French site sparks Neandertal debate

Around 36,000 years ago, Neandertals and people lived side by side in southwestern France for at least a millennium, according to a newly assembled chronology of ancient occupations there. Paul Mellars of Cambridge University in England and his coworkers say that their work supports the controversial view that shortly before dying out about 28,000 years ago, Neandertals borrowed toolmaking techniques from neighboring Homo sapiens.

Mellars’ team took radiocarbon measurements to date animal bones previously excavated at a French cave. Neandertal stone tools recovered there, dubbed Chatelperronian artifacts, display a toolmaking style that blends techniques typical of Neandertals and of Late Stone Age people.

From the ages of bones found with various tools, the scientists conclude that two periods of Chatelperronian toolmaking occurred in the cave, one 40,000 to 39,000 years ago and the second between 36,000 and 34,500 years ago. Implements with sharpened edges characteristic of human toolmaking were also unearthed in the cave and date to between 39,000 and 36,000 years ago, the scientists report in the Nov. 3 Nature.

The Neandertal occupations of the cave coincided with relatively warm eras that sandwiched a colder period during which modern humans moved in, Mellars says. The artifact record shows an overlap of the two species in the cave around 36,000 years ago, though the two groups might not actually have used the cave simultaneously.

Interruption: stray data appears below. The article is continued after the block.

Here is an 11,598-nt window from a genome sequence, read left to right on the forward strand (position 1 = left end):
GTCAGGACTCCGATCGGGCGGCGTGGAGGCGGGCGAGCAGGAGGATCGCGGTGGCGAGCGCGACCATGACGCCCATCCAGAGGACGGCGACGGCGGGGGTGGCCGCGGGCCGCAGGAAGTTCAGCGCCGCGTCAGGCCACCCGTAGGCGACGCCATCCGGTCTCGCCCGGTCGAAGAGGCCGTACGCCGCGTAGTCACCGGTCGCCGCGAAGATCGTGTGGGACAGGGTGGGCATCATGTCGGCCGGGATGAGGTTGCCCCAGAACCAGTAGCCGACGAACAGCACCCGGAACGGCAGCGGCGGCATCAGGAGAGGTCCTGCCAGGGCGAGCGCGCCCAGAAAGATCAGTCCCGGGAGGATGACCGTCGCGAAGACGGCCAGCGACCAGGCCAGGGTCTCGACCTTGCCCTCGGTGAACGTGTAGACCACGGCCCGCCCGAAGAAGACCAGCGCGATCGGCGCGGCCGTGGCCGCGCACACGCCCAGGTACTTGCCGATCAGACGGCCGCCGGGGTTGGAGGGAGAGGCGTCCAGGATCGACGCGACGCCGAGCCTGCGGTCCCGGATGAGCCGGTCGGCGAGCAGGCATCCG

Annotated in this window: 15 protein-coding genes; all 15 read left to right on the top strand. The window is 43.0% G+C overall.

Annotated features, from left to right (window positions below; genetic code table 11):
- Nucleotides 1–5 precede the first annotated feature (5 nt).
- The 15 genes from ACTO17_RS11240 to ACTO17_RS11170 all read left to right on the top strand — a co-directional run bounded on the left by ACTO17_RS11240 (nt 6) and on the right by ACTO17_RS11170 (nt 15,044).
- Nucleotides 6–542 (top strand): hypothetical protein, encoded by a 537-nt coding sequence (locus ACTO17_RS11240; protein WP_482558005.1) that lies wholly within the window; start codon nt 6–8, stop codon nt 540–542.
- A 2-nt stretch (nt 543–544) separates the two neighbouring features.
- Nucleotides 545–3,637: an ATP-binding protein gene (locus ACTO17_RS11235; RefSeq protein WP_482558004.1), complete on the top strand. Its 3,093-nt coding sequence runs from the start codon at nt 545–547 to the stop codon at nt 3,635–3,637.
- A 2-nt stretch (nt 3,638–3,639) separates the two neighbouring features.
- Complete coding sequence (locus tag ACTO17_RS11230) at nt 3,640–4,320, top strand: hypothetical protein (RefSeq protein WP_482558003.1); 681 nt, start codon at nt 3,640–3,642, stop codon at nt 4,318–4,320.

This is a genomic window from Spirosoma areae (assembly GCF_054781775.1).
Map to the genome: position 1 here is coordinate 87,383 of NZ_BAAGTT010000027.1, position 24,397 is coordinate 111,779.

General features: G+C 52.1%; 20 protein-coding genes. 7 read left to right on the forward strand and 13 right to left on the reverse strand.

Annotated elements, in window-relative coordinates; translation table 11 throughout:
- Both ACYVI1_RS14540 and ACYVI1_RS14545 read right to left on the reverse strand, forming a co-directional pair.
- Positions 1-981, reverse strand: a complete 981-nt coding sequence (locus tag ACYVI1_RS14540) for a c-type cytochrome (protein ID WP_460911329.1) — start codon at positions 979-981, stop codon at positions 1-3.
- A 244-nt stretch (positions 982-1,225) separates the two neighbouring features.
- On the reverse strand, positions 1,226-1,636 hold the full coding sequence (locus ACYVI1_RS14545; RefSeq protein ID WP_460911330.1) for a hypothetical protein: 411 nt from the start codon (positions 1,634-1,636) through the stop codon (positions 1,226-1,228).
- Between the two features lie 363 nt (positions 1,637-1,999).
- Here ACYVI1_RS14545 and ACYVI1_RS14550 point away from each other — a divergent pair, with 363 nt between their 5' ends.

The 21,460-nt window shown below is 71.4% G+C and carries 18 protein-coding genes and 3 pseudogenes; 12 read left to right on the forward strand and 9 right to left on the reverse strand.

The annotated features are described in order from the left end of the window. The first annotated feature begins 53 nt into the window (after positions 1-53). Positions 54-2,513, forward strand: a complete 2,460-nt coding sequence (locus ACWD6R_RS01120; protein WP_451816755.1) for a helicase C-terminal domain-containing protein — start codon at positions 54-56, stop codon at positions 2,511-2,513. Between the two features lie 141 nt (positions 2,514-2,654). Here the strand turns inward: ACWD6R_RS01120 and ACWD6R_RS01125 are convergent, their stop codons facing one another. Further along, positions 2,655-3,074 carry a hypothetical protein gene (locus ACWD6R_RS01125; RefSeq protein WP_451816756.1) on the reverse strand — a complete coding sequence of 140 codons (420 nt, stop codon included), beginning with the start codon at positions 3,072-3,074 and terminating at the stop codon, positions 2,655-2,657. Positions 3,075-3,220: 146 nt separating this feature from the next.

It was during such brief periods of coexistence between the two species in southwestern Europe that Neandertals adopted some modern toolmaking techniques, Mellars argues.

It’s more likely that Neandertals developed Chatelperronian tools on their own and never abandoned the French site, counters João Zilhão of Cidade University in Lisbon, Portugal. The cave studied by Mellars contained only a few humanmade tools that are probably about 36,000 years old, reflecting no more than a brief incursion, Zilhão says.

Bruce Bower

Bruce Bower has written about the behavioral sciences for Science News since 1984. He writes about psychology, anthropology, archaeology and mental health issues.

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